It is sad because it really makes me question what is going on with Tallgrass Beef. I mean, if he is so profit driven and he is such a primary investor, how can they not be resorting to the kind of cost cutting that occurs in Big Ag? Especially as he worships at it’s alter? As a business owner, I am keenly aware of what can happen when an investor is hellbent on something to the extend that Jeff is hellbent on profit.

      • Bruce F March 31, 2012 at 8:05 pm

        He’s not alone in following his ideology: profit is the only god, all the rest is fluff.

        As far as his personality goes, fair enough. All I think of is Niedermeyer from Animal House.

      • elliecm March 31, 2012 at 9:04 pm

        It is totally freaky, to be sure. I don’t think I have ever personally interacted with someone so… Gordon Gekko-y. Scary! And to put it in perspective, my cousin’s FIL was second in command at the Fed. That guy was totally sane compared to Jeff. I am sure you’ve bumped into plenty in your day. Yeesh.

  31. Grant Kessler April 1, 2012 at 12:08 am Reply

    It’s so wonderful to see thoughtful, if difficult, conversation happening here! Sorry to have blipped out, but I’m reading eagerly and will jump back in soon!

    • Mike Haley April 1, 2012 at 7:04 am Reply

      I agree, I feel like this conversation is productive in at least helping Ellen and I understand each other’s viewpoint a little better.

  32. pointsnfigures April 1, 2012 at 12:48 am Reply

    Niedermeyer from Animal House. Hah. Thanks for the insightful analysis.

    Actually, ask an small organic farmer if he/she could survive without profit. Profit isn’t a bad thing.

    Coase, it’s the theory that makes the world go around. We have more choice and better food in the US today than we did 20 yrs ago.

    • elliecm April 1, 2012 at 8:24 am Reply

      I don’t need to ask them because you are off point again.
      No one says profit is a bad thing, Jeff. Profit at any price is.
      You are still not answering my questions. Why? Is it that you can not? Is it that you will not?
      My respect for your viewpoint is not bolstered by your statements, you are actually proving to me that I am on the right path because I ask questions you can not answer.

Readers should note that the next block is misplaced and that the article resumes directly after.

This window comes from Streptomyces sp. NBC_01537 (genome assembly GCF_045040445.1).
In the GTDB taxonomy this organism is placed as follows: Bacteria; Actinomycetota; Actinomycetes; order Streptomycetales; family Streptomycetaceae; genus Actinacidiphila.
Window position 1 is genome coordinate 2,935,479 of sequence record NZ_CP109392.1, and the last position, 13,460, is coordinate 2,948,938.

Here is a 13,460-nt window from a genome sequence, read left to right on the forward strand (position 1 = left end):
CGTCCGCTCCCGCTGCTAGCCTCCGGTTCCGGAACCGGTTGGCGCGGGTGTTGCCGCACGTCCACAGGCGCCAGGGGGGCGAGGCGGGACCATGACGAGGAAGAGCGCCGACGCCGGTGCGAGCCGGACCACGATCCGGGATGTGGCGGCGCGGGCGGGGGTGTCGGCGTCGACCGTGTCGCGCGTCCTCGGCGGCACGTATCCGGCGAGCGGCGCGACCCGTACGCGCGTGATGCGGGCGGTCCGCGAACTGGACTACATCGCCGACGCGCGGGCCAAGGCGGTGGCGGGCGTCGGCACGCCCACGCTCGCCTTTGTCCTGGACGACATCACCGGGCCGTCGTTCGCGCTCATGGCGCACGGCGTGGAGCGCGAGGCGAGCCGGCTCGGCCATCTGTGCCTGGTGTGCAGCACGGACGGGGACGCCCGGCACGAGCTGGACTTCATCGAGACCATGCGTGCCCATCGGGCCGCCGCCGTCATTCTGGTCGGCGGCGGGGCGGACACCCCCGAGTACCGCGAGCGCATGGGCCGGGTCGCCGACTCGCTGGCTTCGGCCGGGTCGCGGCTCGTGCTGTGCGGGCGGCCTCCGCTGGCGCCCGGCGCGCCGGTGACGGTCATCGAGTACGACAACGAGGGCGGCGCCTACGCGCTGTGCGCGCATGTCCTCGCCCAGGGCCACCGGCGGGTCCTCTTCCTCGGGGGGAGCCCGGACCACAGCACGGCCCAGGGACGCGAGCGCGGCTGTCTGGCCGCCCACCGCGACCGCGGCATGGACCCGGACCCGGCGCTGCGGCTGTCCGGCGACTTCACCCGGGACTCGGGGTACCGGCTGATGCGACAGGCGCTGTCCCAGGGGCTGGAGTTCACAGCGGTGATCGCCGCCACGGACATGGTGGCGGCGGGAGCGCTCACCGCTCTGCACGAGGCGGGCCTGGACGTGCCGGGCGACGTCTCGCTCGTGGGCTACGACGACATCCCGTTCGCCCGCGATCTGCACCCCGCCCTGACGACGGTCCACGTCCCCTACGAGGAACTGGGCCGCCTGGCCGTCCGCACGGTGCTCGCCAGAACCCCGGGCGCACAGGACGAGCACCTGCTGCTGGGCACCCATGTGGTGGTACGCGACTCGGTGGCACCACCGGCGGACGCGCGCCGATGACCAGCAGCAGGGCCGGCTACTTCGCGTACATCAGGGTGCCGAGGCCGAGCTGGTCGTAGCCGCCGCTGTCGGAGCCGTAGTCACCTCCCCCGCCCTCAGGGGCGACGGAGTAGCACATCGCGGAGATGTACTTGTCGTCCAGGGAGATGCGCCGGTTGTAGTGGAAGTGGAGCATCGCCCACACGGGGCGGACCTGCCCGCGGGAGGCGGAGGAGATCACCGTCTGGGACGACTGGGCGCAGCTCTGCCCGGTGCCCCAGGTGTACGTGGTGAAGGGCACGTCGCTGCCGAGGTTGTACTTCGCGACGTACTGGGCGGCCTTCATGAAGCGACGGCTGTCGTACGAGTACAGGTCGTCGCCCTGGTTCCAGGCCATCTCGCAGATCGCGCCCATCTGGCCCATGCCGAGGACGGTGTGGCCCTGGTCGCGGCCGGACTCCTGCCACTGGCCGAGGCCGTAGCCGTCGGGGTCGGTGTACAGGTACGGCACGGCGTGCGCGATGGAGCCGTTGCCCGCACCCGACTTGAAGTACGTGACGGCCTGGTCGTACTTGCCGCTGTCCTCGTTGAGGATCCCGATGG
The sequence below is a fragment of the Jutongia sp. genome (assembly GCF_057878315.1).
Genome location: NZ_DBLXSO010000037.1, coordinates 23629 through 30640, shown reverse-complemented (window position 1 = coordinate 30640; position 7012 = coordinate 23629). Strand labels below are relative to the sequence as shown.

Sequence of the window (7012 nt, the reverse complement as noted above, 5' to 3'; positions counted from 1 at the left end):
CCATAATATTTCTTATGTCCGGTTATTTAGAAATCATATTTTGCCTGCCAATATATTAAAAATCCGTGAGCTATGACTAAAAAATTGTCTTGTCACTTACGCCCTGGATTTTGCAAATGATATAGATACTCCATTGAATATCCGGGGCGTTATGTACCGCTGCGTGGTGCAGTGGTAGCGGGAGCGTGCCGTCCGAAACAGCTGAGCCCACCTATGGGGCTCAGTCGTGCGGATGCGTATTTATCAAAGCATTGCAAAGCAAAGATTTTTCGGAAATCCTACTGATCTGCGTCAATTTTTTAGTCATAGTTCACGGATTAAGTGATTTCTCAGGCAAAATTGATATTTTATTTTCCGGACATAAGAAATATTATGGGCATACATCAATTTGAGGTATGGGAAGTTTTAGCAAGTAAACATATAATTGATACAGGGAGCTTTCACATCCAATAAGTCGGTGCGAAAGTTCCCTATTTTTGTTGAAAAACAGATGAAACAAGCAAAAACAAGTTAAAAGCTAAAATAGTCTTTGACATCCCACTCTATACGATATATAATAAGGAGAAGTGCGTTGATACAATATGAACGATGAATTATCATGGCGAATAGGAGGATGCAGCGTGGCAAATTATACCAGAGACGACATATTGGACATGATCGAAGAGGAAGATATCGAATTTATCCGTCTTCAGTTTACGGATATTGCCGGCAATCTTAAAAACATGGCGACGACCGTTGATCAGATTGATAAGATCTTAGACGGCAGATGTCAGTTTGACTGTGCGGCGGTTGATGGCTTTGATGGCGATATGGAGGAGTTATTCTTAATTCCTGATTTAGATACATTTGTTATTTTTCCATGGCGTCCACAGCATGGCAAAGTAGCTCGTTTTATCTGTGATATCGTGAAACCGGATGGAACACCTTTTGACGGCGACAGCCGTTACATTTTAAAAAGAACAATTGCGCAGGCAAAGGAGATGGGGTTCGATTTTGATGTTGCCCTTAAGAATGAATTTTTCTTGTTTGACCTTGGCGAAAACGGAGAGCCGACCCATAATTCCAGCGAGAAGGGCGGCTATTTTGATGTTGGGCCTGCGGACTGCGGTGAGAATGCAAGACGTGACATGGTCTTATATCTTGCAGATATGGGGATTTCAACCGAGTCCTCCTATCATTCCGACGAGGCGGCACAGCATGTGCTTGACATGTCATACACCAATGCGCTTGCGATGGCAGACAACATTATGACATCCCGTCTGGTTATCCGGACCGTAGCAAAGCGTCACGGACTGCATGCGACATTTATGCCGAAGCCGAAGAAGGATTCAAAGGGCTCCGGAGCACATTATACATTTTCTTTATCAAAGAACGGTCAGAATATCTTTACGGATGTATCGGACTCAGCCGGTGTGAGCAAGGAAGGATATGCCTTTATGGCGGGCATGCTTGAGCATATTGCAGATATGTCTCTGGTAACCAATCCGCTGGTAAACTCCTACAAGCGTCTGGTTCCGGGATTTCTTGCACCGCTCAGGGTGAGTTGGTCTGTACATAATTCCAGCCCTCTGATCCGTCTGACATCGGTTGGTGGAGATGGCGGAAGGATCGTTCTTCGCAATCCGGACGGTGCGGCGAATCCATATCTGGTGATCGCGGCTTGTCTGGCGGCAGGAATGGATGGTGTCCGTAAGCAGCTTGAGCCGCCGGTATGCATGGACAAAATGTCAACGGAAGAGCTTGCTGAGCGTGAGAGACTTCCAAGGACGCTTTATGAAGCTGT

Do you make these profit any price decisions for Tallgrass Beef? Do your customer’s know that you don’t care about the animals or proper slaughtering? And that you claim to be the purse strings of that operation?

  33. Leo April 1, 2012 at 9:14 am Reply

    Ellen- the biggest impact a marketing move like the one from the farmers and ranchers alliance or from the organic certification board has on small farms is two fold. First, big ag wants to confuse the consumer about what a family farm is or what organic means. Through aggressive marketing they re-define these ideas which are reallly core values for a lot of small farms. Our land and the means we take to be good stewards of our farm through organic practices is a reflection of who we are. Raising tens of thousands of chickens in a dusty, metal pole barn and stating “I care” is a reflection of who that women is and big ag knows most consumers don’t value the food on their table as long as it’s cheap. A recent article in the Atlantic states that we spend 18% less on food today than we did 60 years ago. And the funny thing is food is everwhere (like the gas station and menards) ! Secondly, pretending a ten thousand pig factory is a family farm hides the fact that their pork factory is a pollution bomb exploding daily degrading our water, air and food. Ultimately, only a small fraction of people benefit from a food factory complex at the expense of our environment. ” In 1967, 26% of what we spend on food wnt to those who made it…and 6% went to advertisers, lawyers, etc. In 2007, the lawyers and advertisers took 15% of spending, while only 14% went to those making the food. “-Atlantic , April 2012